Shiny is safe. Shiny is certain.

Shiny is also a cop out.

Joy Prouty

Joy Prouty

We get really good at putting on all sorts of capes and masks to the world.

We layer on ‘more’ like a sweet buttercream frosting, don’t we? We take the parts of us that are soft and delicate. In danger of crumbling. And then we heap on more. We tell ourselves we have to do more and be more if we are ever going to be worthy. If the world is ever going to love us.

And… it’s exhausting.

And I just think that we should all agree to stop doing it. To ourselves and to each other.

Because what if I told you that all along, that soft, vulnerable, delicate, partially crumbling center that makes up the core of you, that’s what people are really trying to get to anyway.

That in this world where no one slows down long enough to really talk to each other anymore, more than anything we just want to see the real you. The one that’s hidden behind all those layers of what you think you should be. Because the buttercream just gets in the way of that.

And that’s why most of us can really only take it in very small doses anyway.

It’s just far too sweet to be real.

We go out in the world and we wear the armor of the well-adjusted, the sword and shield of the over-achieved. The cape that covers all manner of our most secret identities. Brick by brick we build this facade that we think is everything the world wants to see.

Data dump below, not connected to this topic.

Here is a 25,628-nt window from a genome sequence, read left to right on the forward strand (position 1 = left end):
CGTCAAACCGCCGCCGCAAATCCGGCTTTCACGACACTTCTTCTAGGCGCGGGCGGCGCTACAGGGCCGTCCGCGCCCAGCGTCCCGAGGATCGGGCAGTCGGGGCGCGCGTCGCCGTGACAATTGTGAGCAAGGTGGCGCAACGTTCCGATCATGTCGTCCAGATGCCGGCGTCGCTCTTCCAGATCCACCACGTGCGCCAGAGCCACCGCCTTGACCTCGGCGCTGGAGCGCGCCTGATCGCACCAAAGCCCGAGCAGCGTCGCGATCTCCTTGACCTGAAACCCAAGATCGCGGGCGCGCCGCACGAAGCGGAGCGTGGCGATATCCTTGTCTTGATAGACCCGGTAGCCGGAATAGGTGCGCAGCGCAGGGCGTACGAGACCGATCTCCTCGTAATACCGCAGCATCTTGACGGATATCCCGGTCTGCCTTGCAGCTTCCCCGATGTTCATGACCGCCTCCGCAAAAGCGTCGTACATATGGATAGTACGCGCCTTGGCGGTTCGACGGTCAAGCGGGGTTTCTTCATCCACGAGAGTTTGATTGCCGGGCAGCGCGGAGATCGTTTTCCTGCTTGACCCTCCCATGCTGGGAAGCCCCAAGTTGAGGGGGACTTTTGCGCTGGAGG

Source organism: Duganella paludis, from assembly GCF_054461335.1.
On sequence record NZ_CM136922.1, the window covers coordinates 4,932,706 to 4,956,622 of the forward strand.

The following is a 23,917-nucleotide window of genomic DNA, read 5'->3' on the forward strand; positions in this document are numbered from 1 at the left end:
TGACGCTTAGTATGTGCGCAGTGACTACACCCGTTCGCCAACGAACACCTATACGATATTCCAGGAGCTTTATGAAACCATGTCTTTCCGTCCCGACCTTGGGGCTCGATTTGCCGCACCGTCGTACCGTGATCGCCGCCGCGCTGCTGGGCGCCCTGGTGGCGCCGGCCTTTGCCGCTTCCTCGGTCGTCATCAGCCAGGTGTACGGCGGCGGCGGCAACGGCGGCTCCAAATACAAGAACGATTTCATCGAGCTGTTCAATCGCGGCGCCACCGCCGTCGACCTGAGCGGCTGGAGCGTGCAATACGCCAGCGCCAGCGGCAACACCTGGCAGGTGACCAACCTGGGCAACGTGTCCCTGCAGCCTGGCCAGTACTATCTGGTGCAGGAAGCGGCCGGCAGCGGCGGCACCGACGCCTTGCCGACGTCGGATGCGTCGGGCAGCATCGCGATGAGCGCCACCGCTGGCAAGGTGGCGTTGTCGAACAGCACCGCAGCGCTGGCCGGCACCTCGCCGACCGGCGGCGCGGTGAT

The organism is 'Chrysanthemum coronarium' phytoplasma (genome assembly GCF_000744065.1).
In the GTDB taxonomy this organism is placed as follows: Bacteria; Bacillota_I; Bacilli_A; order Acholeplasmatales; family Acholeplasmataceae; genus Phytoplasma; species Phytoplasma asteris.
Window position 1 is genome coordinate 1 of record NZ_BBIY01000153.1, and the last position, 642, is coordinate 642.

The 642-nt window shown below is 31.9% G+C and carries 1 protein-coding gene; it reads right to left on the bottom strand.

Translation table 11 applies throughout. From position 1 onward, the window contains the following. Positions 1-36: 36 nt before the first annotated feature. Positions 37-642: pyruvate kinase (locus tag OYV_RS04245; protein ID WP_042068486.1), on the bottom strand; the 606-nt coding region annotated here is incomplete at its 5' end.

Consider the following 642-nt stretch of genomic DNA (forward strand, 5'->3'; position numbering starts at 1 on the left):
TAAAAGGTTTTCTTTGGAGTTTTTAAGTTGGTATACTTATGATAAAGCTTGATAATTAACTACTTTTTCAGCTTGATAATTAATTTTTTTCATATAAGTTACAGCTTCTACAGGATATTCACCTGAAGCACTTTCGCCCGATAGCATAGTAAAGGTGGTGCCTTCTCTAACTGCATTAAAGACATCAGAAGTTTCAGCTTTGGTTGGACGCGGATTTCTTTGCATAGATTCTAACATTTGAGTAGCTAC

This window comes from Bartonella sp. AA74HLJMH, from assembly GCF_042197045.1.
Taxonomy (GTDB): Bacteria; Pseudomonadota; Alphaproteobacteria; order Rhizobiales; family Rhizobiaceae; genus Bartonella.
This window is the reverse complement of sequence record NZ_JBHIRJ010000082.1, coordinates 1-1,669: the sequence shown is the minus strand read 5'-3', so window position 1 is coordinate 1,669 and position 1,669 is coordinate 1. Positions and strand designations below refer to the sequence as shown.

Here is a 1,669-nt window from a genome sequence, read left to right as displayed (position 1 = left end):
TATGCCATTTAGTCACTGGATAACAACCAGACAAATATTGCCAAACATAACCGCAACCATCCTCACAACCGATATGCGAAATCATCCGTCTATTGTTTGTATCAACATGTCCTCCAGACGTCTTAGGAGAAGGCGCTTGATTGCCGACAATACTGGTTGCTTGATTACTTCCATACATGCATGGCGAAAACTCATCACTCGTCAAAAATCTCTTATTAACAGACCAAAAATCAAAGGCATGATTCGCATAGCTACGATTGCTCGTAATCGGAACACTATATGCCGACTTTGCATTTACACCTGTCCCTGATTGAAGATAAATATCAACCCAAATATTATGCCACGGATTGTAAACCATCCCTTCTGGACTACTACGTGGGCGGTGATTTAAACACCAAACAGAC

But then, when we step back to admire our work, we realize it is not a monument to how far we’ve come that we’ve built, but a wall that now stands between us and other people. These capes and masks we wear are not just a barrier that keep everyone else out. They are also a prison of perfection that keeps us walled in.

And we’re suffocating.

But here’s the thing. The true connection we crave most happens face to face. It happens when the mask comes off. When the walls come down.

When we finally take off the cape and say, “It turns out I can’t leap tall buildings after all, will you still love me anyway?”

Honestly, when I really try to imagine talking to God, that’s how I see Him. He sits cross-legged on the floor across from me, way too close for comfort at first. Close enough to play the hand slap game if He wanted to, our knees almost touching.

He stares into my face so long and so hard, that I know He could see every flaw if He chose to, every line before it is even formed. I refuse to make eye contact. Every hard, messy part of me is there on full display. And there’s no point in trying to hide it. He knows it all.